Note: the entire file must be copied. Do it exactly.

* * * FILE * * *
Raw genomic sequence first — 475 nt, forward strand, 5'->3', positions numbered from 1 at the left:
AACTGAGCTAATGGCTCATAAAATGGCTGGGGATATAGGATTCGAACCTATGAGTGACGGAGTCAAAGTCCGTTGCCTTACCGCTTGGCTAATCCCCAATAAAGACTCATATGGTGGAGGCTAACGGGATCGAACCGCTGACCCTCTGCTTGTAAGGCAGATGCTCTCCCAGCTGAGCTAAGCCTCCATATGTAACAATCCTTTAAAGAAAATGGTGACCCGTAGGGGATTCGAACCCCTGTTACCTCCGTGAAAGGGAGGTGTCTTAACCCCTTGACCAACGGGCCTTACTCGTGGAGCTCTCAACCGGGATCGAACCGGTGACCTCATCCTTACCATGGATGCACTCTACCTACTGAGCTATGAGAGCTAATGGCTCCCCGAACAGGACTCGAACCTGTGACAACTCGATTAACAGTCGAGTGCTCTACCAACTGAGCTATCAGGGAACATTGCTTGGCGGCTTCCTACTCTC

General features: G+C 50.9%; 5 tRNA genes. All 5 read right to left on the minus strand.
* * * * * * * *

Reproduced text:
Raw genomic sequence first — 475 nt, forward strand, 5'->3', positions numbered from 1 at the left:
AACTGAGCTAATGGCTCATAAAATGGCTGGGGATATAGGATTCGAACCTATGAGTGACGGAGTCAAAGTCCGTTGCCTTACCGCTTGGCTAATCCCCAATAAAGACTCATATGGTGGAGGCTAACGGGATCGAACCGCTGACCCTCTGCTTGTAAGGCAGATGCTCTCCCAGCTGAGCTAAGCCTCCATATGTAACAATCCTTTAAAGAAAATGGTGACCCGTAGGGGATTCGAACCCCTGTTACCTCCGTGAAAGGGAGGTGTCTTAACCCCTTGACCAACGGGCCTTACTCGTGGAGCTCTCAACCGGGATCGAACCGGTGACCTCATCCTTACCATGGATGCACTCTACCTACTGAGCTATGAGAGCTAATGGCTCCCCGAACAGGACTCGAACCTGTGACAACTCGATTAACAGTCGAGTGCTCTACCAACTGAGCTATCAGGGAACATTGCTTGGCGGCTTCCTACTCTC

General features: G+C 50.9%; 5 tRNA genes. All 5 read right to left on the minus strand.